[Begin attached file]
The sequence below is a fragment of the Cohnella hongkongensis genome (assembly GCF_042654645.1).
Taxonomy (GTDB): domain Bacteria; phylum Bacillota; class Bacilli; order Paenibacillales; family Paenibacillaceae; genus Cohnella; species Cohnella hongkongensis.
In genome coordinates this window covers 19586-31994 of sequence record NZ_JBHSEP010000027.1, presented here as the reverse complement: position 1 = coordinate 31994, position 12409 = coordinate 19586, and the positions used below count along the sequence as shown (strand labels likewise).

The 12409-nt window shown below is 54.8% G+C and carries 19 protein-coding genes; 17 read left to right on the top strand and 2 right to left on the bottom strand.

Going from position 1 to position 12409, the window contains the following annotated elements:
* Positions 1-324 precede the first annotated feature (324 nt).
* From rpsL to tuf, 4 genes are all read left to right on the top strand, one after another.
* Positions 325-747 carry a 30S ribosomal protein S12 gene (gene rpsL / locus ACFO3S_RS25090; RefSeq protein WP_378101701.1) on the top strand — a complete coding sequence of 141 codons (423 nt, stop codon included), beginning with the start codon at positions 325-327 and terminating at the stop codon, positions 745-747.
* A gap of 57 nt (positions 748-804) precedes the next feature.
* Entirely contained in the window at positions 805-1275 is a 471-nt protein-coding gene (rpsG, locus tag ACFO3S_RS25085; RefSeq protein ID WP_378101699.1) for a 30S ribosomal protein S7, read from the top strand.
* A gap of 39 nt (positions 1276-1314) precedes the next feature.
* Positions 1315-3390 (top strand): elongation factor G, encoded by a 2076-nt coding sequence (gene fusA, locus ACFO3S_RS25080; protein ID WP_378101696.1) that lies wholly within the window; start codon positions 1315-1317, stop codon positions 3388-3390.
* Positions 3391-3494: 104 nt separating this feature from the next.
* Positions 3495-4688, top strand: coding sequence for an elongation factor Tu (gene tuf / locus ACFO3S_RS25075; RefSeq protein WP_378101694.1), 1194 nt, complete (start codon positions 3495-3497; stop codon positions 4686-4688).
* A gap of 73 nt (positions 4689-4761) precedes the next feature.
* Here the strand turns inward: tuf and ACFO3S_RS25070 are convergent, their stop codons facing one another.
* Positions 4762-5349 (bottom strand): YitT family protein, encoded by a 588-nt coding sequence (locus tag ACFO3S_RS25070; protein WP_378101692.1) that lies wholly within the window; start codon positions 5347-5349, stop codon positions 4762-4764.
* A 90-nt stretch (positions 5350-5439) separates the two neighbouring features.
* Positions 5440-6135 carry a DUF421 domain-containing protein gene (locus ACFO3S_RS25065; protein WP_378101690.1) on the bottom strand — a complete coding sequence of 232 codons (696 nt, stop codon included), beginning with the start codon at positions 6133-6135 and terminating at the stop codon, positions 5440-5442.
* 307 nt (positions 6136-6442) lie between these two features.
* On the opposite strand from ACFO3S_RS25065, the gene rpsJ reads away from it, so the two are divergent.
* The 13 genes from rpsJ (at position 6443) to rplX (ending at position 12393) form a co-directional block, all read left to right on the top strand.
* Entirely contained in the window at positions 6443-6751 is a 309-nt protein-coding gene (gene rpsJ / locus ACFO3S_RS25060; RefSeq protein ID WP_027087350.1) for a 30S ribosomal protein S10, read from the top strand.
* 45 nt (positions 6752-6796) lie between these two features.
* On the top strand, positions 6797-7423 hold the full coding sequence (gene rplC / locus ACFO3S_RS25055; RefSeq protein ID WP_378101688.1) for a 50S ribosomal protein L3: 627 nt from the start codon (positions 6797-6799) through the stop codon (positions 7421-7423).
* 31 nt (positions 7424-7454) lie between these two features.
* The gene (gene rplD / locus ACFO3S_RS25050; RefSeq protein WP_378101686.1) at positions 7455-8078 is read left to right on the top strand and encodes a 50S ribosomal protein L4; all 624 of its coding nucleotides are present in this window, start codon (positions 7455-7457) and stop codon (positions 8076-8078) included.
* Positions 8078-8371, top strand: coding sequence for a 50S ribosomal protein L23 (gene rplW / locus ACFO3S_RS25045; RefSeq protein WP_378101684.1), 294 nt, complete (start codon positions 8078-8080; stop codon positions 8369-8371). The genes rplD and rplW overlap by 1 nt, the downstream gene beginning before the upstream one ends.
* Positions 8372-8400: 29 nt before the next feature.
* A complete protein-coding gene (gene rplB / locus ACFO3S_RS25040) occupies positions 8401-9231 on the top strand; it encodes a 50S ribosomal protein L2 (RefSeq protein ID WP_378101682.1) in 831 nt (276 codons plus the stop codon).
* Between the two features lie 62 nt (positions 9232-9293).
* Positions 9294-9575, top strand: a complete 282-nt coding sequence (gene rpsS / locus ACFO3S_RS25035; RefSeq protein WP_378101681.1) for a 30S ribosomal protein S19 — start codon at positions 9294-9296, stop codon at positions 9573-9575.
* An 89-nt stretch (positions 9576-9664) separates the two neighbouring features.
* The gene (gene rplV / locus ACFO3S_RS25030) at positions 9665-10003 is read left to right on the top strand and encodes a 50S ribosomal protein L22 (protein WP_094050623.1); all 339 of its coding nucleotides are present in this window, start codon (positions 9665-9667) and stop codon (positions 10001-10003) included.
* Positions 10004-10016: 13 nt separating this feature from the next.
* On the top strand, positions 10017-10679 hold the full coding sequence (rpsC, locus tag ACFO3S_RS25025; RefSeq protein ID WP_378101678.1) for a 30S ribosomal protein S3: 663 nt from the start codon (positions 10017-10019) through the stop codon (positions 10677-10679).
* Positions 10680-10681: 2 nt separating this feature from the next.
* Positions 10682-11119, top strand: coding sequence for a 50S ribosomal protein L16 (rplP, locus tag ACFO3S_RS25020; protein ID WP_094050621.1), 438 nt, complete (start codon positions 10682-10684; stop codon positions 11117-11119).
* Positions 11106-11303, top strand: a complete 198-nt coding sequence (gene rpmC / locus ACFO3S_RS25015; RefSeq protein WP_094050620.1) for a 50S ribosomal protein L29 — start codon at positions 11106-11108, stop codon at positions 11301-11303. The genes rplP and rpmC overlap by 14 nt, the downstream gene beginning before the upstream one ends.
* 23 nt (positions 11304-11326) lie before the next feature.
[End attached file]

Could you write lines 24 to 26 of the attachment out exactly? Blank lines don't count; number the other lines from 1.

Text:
* 45 nt (positions 6752-6796) lie between these two features.
* On the top strand, positions 6797-7423 hold the full coding sequence (gene rplC / locus ACFO3S_RS25055; RefSeq protein ID WP_378101688.1) for a 50S ribosomal protein L3: 627 nt from the start codon (positions 6797-6799) through the stop codon (positions 7421-7423).
* 31 nt (positions 7424-7454) lie between these two features.